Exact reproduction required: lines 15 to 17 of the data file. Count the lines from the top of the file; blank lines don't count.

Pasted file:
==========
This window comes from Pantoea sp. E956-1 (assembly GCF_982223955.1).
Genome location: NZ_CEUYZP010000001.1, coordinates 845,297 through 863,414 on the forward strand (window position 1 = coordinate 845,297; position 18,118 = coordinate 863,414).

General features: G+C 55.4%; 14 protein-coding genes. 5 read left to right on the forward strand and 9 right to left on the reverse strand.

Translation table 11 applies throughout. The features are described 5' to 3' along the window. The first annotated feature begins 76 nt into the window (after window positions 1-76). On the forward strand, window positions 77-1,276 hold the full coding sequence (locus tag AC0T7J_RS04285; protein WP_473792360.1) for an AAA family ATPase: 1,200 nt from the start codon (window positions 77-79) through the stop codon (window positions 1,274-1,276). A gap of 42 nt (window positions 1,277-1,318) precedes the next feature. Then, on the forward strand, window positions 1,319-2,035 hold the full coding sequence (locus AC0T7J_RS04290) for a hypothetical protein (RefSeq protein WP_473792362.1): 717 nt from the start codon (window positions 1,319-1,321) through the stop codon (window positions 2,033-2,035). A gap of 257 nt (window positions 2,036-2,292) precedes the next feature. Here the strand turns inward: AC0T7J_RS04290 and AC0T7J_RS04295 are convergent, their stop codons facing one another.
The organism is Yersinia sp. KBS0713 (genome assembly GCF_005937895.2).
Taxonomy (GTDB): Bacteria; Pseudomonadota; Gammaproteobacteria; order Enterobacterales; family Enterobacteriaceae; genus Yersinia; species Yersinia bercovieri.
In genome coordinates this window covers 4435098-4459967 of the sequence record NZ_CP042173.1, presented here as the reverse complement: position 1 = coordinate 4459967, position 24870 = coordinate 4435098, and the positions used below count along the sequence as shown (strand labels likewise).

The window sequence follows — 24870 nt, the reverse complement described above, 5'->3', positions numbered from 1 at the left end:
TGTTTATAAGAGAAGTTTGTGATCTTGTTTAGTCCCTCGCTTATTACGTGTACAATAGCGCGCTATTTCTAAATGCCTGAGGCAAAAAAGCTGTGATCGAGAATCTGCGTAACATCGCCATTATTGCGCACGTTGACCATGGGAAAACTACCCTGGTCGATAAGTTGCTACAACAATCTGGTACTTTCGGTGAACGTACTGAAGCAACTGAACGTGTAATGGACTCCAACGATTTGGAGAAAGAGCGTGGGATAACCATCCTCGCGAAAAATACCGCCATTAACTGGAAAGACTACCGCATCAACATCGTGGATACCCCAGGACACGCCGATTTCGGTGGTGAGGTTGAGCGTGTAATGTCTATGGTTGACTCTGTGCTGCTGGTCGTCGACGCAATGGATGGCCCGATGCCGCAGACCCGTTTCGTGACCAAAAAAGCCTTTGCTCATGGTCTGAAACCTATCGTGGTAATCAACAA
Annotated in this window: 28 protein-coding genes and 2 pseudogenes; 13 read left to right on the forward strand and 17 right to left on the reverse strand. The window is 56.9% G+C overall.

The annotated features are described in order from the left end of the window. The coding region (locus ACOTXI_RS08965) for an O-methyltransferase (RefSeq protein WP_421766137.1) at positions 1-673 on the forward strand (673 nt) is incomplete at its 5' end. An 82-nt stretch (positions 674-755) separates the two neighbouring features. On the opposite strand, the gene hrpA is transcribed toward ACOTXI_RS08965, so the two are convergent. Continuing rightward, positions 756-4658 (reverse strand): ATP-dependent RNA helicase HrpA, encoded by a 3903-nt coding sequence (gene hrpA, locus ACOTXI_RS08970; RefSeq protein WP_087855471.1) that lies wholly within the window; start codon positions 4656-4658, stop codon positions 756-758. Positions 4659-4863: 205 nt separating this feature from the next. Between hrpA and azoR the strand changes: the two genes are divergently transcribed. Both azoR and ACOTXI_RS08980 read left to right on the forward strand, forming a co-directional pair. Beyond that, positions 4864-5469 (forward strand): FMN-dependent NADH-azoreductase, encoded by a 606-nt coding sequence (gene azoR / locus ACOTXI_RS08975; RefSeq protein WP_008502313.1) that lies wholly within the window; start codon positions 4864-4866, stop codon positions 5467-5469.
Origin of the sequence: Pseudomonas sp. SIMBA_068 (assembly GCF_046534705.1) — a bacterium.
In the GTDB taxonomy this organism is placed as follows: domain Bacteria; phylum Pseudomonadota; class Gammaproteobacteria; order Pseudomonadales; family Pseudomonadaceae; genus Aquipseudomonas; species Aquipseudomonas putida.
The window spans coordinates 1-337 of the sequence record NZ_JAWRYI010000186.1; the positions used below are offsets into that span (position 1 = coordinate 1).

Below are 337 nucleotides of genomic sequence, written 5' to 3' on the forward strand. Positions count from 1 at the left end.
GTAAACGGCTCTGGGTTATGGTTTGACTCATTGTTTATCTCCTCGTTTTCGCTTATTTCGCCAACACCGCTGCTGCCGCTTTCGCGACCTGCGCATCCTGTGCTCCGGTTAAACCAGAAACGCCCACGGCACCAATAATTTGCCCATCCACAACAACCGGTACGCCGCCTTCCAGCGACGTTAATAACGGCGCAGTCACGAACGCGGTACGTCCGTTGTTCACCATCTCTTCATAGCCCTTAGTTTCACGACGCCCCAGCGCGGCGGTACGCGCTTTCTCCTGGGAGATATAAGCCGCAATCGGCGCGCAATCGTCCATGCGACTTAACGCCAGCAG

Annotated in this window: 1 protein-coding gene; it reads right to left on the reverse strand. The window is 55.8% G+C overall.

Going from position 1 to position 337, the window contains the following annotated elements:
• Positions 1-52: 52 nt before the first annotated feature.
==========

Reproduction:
Below are 337 nucleotides of genomic sequence, written 5' to 3' on the forward strand. Positions count from 1 at the left end.
GTAAACGGCTCTGGGTTATGGTTTGACTCATTGTTTATCTCCTCGTTTTCGCTTATTTCGCCAACACCGCTGCTGCCGCTTTCGCGACCTGCGCATCCTGTGCTCCGGTTAAACCAGAAACGCCCACGGCACCAATAATTTGCCCATCCACAACAACCGGTACGCCGCCTTCCAGCGACGTTAATAACGGCGCAGTCACGAACGCGGTACGTCCGTTGTTCACCATCTCTTCATAGCCCTTAGTTTCACGACGCCCCAGCGCGGCGGTACGCGCTTTCTCCTGGGAGATATAAGCCGCAATCGGCGCGCAATCGTCCATGCGACTTAACGCCAGCAG

Annotated in this window: 1 protein-coding gene; it reads right to left on the reverse strand. The window is 55.8% G+C overall.